Technology Showcase: Hanging Microphones
Jan 1, 2007 12:00 PM, By Bruce Borgerson
New suspended systems pick up better overhead sound.
Riddle: It's a piece of audio gear that everybody looks up to, yet it doesn't get much respect. What is it?
The answer, of course, is the “lowly” hanging microphone. Tucked up and away out of the spotlight and rarely touched, it tends to be forgotten. But this very isolation makes it particularly important to select the proper hanging microphone for the job.
To begin with, hanging microphones usually are the most difficult to either relocate or reorient. Often the hanging location is predetermined by a combination of aesthetics and application requirements. Essentially, it has to go where it has to go, within limits, and the microphone sensitivity, noise, and pickup pattern have to fit the given situation. Even simply re-aiming a hanging microphone can involve hazardous ladder duty.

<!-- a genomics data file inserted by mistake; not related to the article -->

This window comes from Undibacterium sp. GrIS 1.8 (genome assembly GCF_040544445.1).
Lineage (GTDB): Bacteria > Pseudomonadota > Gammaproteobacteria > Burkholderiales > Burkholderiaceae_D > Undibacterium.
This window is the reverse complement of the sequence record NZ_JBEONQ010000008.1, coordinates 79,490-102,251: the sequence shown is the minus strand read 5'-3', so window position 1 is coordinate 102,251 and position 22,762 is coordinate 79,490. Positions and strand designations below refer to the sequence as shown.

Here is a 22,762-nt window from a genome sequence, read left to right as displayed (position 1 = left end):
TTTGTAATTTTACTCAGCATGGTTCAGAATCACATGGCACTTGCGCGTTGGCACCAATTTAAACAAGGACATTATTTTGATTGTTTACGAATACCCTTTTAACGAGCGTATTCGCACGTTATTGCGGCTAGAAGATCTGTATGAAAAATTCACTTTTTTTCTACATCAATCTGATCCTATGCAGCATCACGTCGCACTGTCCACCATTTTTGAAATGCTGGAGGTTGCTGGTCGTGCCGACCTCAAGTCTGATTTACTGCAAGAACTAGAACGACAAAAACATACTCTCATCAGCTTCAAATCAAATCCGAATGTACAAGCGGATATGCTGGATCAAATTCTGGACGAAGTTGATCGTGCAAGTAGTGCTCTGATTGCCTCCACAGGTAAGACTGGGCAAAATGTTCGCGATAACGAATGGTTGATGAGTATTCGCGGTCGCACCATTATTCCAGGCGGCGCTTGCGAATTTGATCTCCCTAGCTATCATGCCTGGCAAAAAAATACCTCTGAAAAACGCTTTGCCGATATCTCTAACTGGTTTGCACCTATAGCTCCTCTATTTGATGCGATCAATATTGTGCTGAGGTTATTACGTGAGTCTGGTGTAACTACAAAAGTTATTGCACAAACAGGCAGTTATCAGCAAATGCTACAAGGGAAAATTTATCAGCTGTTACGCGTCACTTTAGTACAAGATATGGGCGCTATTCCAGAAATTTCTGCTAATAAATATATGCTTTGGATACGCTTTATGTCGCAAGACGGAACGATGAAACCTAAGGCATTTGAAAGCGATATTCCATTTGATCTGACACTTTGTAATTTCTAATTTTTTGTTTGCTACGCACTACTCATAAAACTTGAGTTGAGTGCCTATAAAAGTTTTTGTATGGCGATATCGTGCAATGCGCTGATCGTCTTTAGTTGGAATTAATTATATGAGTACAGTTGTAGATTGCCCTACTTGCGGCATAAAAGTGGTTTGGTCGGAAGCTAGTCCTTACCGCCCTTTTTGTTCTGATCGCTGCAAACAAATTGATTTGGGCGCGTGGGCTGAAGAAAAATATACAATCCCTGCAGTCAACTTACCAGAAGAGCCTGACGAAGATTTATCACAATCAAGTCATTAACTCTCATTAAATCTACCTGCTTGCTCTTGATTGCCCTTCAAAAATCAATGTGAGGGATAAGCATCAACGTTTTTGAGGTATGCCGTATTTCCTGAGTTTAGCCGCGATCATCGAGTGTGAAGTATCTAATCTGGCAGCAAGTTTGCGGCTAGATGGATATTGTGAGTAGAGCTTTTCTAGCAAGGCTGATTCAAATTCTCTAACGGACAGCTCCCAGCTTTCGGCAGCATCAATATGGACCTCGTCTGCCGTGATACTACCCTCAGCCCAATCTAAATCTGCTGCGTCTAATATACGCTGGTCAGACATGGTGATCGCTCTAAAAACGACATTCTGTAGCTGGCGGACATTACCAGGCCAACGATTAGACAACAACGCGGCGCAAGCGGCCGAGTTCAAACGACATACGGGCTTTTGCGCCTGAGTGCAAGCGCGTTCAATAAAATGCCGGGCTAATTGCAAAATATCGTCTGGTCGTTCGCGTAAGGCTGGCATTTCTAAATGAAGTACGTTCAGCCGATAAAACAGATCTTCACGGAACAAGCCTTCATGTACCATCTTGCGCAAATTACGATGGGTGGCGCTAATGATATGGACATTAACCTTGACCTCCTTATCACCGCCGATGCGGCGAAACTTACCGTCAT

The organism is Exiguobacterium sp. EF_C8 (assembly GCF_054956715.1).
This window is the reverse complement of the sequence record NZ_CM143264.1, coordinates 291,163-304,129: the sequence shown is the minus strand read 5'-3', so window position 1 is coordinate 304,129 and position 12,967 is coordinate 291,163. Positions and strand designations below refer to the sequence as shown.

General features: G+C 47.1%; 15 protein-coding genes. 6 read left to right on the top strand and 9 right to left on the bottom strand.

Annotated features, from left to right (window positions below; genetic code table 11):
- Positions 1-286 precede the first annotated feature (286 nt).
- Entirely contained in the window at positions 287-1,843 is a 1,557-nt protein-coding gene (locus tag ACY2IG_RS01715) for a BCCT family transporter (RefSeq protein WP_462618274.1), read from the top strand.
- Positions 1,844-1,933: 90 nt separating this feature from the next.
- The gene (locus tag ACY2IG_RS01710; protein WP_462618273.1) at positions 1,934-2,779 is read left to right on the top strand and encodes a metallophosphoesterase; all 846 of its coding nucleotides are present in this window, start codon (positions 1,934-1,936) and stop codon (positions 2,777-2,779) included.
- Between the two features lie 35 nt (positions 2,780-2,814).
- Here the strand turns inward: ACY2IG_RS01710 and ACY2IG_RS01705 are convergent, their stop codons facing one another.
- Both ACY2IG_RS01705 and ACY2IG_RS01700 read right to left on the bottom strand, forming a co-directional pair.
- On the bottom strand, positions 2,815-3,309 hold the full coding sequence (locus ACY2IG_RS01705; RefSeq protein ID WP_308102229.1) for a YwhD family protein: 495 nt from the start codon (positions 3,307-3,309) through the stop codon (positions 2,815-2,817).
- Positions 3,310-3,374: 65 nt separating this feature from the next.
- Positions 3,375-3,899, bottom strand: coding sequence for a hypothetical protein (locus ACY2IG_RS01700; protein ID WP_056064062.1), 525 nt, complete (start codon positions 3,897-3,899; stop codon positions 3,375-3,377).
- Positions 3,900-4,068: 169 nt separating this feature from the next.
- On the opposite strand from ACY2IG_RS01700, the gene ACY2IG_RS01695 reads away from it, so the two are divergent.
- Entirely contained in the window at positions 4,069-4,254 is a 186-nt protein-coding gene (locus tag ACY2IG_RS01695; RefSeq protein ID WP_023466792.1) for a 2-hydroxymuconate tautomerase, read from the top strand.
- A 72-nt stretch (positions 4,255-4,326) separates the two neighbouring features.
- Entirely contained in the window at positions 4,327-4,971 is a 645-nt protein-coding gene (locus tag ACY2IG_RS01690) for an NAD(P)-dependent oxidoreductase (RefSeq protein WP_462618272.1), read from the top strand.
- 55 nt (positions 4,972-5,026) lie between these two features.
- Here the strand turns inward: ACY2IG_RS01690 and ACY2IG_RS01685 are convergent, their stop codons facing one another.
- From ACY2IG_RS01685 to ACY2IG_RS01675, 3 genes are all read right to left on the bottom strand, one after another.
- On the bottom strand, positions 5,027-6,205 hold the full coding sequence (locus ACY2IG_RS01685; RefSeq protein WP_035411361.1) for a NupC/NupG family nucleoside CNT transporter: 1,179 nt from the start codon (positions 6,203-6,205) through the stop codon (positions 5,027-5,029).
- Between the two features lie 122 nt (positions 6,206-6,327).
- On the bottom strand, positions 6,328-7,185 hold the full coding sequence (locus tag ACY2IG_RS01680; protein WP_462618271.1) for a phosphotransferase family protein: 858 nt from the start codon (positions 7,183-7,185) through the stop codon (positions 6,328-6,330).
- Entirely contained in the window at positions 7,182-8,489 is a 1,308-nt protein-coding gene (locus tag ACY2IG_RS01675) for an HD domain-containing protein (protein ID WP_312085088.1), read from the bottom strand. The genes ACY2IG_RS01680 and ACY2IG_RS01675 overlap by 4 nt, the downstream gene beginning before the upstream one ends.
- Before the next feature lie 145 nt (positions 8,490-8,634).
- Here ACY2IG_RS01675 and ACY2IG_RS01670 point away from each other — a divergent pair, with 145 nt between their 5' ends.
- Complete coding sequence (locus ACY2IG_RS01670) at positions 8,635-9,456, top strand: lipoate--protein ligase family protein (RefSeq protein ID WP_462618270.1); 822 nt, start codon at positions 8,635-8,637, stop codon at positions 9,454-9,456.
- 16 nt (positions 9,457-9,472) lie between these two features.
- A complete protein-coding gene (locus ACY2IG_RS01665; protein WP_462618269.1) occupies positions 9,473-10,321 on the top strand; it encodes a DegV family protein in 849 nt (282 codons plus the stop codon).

Secondly, hanging microphones are almost always the most distant microphones from the sound source. Excellent sensitivity is paramount, therefore, as are low noise, flat frequency response, and a uniform pickup pattern.
Specific requirements will vary with the application. In this survey, we will be looking at microphones designed primarily for sound reinforcement in permanent installations. Miking the choir in a house of worship is by far the most common use, though other common uses are in theatrical productions, and in some concert applications for choirs or instrumental ensembles.
QUALIFICATIONS FOR ENTRY